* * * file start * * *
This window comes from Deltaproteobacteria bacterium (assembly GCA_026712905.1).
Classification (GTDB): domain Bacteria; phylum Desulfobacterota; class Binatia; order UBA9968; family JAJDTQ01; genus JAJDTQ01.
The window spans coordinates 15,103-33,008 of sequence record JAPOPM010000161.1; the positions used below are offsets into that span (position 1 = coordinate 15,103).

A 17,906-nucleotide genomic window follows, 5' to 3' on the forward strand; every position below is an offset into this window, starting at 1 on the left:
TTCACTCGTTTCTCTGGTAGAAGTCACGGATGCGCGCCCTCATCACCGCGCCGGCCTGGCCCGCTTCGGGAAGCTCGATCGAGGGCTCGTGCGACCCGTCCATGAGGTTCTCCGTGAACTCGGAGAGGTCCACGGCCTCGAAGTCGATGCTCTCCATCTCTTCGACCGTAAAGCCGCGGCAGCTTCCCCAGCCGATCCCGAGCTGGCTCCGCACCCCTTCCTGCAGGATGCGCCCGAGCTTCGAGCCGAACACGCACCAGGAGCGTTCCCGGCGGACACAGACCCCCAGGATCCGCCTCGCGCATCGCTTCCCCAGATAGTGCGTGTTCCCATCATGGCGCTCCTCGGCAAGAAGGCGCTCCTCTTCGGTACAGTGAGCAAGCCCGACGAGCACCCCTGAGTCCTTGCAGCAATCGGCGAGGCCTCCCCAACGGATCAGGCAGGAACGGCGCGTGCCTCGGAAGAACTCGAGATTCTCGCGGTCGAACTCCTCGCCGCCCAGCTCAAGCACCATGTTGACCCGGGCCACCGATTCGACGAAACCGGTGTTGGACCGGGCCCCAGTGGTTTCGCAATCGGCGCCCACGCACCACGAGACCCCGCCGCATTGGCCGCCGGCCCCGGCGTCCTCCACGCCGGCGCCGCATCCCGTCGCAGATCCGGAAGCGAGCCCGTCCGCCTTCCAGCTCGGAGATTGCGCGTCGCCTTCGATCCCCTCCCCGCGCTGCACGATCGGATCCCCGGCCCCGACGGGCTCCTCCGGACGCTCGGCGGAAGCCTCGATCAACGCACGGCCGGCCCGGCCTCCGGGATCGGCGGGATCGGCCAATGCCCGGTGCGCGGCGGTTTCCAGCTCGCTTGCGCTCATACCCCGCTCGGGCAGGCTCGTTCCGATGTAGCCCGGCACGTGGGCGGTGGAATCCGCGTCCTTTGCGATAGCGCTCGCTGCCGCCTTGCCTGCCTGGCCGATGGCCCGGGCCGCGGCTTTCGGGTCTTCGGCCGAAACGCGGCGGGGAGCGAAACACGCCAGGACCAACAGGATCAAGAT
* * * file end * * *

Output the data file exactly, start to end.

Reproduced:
This window comes from Deltaproteobacteria bacterium (assembly GCA_026712905.1).
Classification (GTDB): domain Bacteria; phylum Desulfobacterota; class Binatia; order UBA9968; family JAJDTQ01; genus JAJDTQ01.
The window spans coordinates 15,103-33,008 of sequence record JAPOPM010000161.1; the positions used below are offsets into that span (position 1 = coordinate 15,103).

A 17,906-nucleotide genomic window follows, 5' to 3' on the forward strand; every position below is an offset into this window, starting at 1 on the left:
TTCACTCGTTTCTCTGGTAGAAGTCACGGATGCGCGCCCTCATCACCGCGCCGGCCTGGCCCGCTTCGGGAAGCTCGATCGAGGGCTCGTGCGACCCGTCCATGAGGTTCTCCGTGAACTCGGAGAGGTCCACGGCCTCGAAGTCGATGCTCTCCATCTCTTCGACCGTAAAGCCGCGGCAGCTTCCCCAGCCGATCCCGAGCTGGCTCCGCACCCCTTCCTGCAGGATGCGCCCGAGCTTCGAGCCGAACACGCACCAGGAGCGTTCCCGGCGGACACAGACCCCCAGGATCCGCCTCGCGCATCGCTTCCCCAGATAGTGCGTGTTCCCATCATGGCGCTCCTCGGCAAGAAGGCGCTCCTCTTCGGTACAGTGAGCAAGCCCGACGAGCACCCCTGAGTCCTTGCAGCAATCGGCGAGGCCTCCCCAACGGATCAGGCAGGAACGGCGCGTGCCTCGGAAGAACTCGAGATTCTCGCGGTCGAACTCCTCGCCGCCCAGCTCAAGCACCATGTTGACCCGGGCCACCGATTCGACGAAACCGGTGTTGGACCGGGCCCCAGTGGTTTCGCAATCGGCGCCCACGCACCACGAGACCCCGCCGCATTGGCCGCCGGCCCCGGCGTCCTCCACGCCGGCGCCGCATCCCGTCGCAGATCCGGAAGCGAGCCCGTCCGCCTTCCAGCTCGGAGATTGCGCGTCGCCTTCGATCCCCTCCCCGCGCTGCACGATCGGATCCCCGGCCCCGACGGGCTCCTCCGGACGCTCGGCGGAAGCCTCGATCAACGCACGGCCGGCCCGGCCTCCGGGATCGGCGGGATCGGCCAATGCCCGGTGCGCGGCGGTTTCCAGCTCGCTTGCGCTCATACCCCGCTCGGGCAGGCTCGTTCCGATGTAGCCCGGCACGTGGGCGGTGGAATCCGCGTCCTTTGCGATAGCGCTCGCTGCCGCCTTGCCTGCCTGGCCGATGGCCCGGGCCGCGGCTTTCGGGTCTTCGGCCGAAACGCGGCGGGGAGCGAAACACGCCAGGACCAACAGGATCAAGAT